For the 119 species of marine mammals, as well as for some other aquatic animals, sound is the primary means of learning about the environment and of communicating, navigating, and foraging. The possibility that human-generated noise could harm marine mammals or significantly interfere with their normal activities is an issue of increasing concern. Noise and its potential impacts have been regulated since the passage of the Marine Mammal Protection Act of 1972. Public awareness of the issue escalated in 1990s when researchers began using high-intensity sound to measure ocean climate changes. More recently, the stranding of beaked whales in proximity to Navy sonar use has again put the issue in the spotlight.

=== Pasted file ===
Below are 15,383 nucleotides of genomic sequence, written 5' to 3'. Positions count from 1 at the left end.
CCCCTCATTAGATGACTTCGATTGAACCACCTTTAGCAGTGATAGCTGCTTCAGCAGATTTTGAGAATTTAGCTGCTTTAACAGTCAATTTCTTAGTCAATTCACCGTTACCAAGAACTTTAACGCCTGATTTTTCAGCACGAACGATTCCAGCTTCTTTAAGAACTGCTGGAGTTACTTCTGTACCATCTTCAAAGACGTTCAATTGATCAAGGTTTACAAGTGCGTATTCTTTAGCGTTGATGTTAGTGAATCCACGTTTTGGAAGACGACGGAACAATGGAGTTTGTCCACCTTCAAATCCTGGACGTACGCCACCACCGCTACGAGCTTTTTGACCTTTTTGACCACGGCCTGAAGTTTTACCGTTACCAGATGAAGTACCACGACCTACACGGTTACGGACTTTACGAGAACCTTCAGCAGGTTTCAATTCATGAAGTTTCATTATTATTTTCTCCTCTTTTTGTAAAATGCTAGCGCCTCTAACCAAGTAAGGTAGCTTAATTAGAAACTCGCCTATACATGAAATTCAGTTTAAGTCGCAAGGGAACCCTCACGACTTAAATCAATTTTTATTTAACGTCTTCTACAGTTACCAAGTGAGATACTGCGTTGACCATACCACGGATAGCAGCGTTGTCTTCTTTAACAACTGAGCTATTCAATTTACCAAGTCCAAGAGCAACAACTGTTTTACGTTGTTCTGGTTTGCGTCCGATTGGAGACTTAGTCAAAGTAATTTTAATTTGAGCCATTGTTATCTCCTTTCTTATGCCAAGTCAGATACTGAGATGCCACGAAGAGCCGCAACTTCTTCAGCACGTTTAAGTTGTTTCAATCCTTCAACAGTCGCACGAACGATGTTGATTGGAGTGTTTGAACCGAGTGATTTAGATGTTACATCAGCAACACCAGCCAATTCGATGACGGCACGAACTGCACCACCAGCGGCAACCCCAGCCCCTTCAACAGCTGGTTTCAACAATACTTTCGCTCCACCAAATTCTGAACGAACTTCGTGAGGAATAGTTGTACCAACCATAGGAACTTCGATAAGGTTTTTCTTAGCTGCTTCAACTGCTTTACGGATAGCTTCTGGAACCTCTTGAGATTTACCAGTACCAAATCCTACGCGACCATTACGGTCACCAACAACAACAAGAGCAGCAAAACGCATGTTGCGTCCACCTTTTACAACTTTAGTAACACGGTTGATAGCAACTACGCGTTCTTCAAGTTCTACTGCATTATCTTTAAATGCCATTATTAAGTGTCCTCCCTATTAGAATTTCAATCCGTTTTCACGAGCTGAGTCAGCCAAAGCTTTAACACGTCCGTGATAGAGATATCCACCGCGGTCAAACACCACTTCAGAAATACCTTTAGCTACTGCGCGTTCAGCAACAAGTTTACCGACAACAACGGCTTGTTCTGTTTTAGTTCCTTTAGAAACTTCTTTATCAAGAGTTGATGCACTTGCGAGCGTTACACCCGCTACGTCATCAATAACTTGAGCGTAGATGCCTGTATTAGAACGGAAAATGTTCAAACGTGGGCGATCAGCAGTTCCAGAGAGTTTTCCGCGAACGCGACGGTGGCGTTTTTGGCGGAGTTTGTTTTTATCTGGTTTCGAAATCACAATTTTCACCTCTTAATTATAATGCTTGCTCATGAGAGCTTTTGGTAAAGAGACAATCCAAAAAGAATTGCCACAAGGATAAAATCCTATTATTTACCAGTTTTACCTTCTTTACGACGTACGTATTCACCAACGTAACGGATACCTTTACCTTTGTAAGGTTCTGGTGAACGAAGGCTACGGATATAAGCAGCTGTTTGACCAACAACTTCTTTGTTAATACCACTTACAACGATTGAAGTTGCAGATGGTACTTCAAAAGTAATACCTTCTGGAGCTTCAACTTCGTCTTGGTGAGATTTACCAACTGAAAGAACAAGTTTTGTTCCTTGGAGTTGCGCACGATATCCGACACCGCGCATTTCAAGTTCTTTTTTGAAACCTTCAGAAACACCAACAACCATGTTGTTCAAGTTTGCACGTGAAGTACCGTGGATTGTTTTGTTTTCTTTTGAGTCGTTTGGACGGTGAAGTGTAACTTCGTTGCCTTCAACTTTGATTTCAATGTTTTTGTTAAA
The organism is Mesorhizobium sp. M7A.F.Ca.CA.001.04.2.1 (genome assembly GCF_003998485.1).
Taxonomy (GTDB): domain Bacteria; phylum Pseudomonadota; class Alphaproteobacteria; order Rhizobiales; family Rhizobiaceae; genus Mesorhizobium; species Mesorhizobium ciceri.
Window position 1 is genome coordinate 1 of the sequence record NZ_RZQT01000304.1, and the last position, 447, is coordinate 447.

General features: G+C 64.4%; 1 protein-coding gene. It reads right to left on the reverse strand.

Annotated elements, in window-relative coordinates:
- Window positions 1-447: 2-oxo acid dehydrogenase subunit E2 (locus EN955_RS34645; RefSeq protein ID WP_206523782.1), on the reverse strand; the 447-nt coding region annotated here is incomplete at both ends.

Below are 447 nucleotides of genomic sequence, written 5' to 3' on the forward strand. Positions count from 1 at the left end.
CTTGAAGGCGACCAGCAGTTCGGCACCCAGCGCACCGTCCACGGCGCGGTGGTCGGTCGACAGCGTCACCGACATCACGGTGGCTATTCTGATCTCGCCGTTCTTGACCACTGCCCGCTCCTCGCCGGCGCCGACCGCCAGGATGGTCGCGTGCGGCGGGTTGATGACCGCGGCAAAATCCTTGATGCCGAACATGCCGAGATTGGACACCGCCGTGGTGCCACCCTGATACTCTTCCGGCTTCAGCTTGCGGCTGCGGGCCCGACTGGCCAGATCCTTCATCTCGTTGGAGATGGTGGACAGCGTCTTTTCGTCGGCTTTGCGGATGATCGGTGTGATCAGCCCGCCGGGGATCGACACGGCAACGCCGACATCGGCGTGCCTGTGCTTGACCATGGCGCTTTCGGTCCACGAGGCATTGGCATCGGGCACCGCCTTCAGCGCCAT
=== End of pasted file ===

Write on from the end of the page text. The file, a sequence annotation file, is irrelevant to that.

Ocean Noise and Marine Mammals reviews sources of noise in the ocean environment, what is known of the responses of marine mammals to acoustic disturbance, and what models exist for describing ocean noise and marine mammal responses. Recommendations are made for future data gathering efforts, studies of marine mammal behavior and physiology, and modeling efforts necessary to determine what the long- and short-term impacts of ocean noise on marine mammals.